The Morning Report
Get the news and information you need to take on the day.
All ears will be on the new chief of San Diego public schools tonight when she gives her State of the District speech. We’ve put together a quick guide to what you should listen for.
The big issue: How is Superintendent Cindy Marten “going to create a school system that is the best in the nation” in partnership with the community? We’ve kept the pressure on Marten, who hasn’t provided key details about issues like her definition of a quality school, how she’ll measure quality and how she’ll deal with the unfolding mess at Lincoln High.
An ‘Absurd Detour’ in the Race for Mayor
Monday was not a great day for political journalism or political campaigning.
First, the U-T decided that the college transcripts of the four mayoral candidates were worth exploring and asked for them.
The story revealed a couple of very minor tidbits: Councilman Kevin Faulconer had a C-plus average more than a quarter century ago, and Councilman David Alvarez aced abnormal psychology. That’s some handy background in his line of work. But former legislator Nathan Fletcher made the biggest splash by simply refusing to cough up his transcripts, sparking a Faulconer campaign demand that he be more transparent and Alvarez to applaud his own openness.
Sara Libby, VOSD’s managing editor, calls the whole flap an “absurd detour” in a new commentary, noting those who yammer about transparency lose their grip. “When you lump school transcripts with campaign donors and calendars, you imply that college grades are just as important for gauging candidates as things that will actually impact their decisions.”
The Rest of the Day in the Mayor’s Race
• Mayoral candidate Fletcher recently declared that “city workers today have a 401(k) and no Social Security.” Is he right about one of retirement proceeds for municipal employees, one of the top issues in the campaign? Nope. His claim is false, San Diego Fact Check finds.
• This zombie-centric anti-Fletcher commercial is so terrible that it makes me feel dead inside.
City to Make Choice on Ambulance Service
We take a look at the options facing the City Council as it tries to figure out what to do about the city’s troubled ambulance service. A local taxpayers advocacy group is out with a new report criticizing one option — hiring the Fire-Rescue Department to handle ambulance services.
Quick News Hits
• A technical glitch mangled the text in yesterday’s Morning Report. We’re hoping we have it fixed now. Thanks for your patience!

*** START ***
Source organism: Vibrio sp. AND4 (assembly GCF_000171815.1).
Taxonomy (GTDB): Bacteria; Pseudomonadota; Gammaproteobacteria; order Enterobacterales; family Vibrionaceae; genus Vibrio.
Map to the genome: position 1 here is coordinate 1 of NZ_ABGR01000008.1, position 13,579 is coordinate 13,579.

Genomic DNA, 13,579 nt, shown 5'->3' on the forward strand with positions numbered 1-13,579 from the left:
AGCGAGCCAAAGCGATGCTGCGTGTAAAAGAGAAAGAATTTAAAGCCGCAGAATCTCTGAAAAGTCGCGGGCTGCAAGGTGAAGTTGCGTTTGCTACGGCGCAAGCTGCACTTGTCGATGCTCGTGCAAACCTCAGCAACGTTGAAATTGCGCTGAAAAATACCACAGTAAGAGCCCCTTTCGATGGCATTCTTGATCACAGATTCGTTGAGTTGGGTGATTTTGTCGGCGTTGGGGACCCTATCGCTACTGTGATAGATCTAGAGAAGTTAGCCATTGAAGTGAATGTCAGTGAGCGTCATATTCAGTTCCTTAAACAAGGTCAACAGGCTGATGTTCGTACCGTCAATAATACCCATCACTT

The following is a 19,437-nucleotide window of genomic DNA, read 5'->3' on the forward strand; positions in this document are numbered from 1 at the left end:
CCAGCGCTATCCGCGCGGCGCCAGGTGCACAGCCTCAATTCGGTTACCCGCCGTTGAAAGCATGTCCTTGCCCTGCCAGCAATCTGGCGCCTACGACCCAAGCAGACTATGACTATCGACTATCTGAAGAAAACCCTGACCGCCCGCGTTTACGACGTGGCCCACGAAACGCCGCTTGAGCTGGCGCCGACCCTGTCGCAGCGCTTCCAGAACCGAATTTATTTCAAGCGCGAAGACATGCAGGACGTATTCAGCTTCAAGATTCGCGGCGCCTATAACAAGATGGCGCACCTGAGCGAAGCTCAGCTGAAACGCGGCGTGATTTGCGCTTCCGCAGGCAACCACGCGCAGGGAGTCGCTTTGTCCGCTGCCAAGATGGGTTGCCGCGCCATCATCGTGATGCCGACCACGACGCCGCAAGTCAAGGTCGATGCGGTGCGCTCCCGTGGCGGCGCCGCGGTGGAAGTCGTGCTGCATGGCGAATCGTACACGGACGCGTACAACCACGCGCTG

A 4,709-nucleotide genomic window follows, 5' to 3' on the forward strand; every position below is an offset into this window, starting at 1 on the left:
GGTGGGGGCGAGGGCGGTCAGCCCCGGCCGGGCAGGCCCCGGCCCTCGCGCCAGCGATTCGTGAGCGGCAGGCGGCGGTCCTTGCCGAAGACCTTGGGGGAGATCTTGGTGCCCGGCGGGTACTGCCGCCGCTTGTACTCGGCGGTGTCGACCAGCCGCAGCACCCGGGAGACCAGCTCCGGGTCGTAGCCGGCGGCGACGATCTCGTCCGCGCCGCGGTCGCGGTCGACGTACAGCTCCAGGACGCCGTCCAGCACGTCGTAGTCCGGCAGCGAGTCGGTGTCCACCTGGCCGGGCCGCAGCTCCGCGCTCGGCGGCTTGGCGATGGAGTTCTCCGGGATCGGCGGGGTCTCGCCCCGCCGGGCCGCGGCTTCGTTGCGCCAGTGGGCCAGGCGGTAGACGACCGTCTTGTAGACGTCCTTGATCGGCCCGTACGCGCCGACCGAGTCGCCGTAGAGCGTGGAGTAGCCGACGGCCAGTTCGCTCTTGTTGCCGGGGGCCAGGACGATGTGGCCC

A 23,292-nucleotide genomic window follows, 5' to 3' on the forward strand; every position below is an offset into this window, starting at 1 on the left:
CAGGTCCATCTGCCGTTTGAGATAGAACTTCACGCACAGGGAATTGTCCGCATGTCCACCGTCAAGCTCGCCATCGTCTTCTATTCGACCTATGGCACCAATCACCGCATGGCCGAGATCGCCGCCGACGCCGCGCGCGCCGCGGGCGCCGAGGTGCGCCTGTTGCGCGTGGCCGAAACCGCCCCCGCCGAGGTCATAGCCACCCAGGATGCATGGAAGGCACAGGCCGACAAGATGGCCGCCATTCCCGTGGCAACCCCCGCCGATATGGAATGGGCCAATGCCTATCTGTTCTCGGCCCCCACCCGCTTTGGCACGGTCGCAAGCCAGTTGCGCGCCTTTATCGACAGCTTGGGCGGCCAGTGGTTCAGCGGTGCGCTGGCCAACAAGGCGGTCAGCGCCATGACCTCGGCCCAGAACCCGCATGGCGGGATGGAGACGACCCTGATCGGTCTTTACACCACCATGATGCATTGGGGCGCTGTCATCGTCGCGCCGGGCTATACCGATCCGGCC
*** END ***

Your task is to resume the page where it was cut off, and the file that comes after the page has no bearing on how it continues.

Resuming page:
• The city is going after two medical marijuana dispensaries in Pacific Beach, the Reader reports.
• The 10th anniversary of the devastating 2003 Cedar Fire is on plenty of minds this month. The U-T finds that much of Cuyamaca Rancho State Park — which many local kids visited in sixth-grade camp — remains devastated. Makes sure to check out the accompaniment to the story, a grim but beautiful photo essay by photographer John Gastaldo.
• The day belongs to Gene Cubbison: San Diego Magazine has a Q-and-A interview with the veteran reporter at NBC San Diego, our news partner. He’s been there for 30 years, enough time to remember the old days of “Channel 39” and the call letters “KCST.”
Among other things, Cubbison offers some wisdom about San Diego’s much-derided interest in politics and government: “to the extent that it’s a relatively educated electorate, there’s a healthy degree of engagement — although in this ‘chill’ Margaritaville social climate, the masses sometimes need special galvanizing. When it comes to power players, cracking the lineup now seems to be a more fluid process. Power these days looks as though it’s getting more widely dispersed.”
• The City Council today will consider “an ordinance that would prohibit people from entering Children’s Pool Beach in La Jolla from Dec. 15 through May 15 and declare the shoreline an Environmentally Sensitive Habitat Area,” KPBS reports.
Locals have been battling over access to the beach for years, pitting seal fans against people who think the beach belongs to their own kind.
• Seals and sea lions are quite common along our coast, but it’s quite rare for someone to spot sea otters, since they don’t hang out much in these parts. Turns out that’s a good thing, especially if you’re a seal.
Slate reports that sea otters are “jerks,” even “diabolical.” The story also reports on violent behavior by dolphins and penguins.
“There is no animal that is made of rainbows and kisses and goodness all the way through,” Slate concludes.
And even if there was, its college transcripts might tell an entirely different story.
Randy Dotinga is a freelance contributor to Voice of San Diego and vice president of the American Society of Journalists & Authors. Please contact him directly at firstname.lastname@example.org and follow him on Twitter: twitter.com/rdotinga.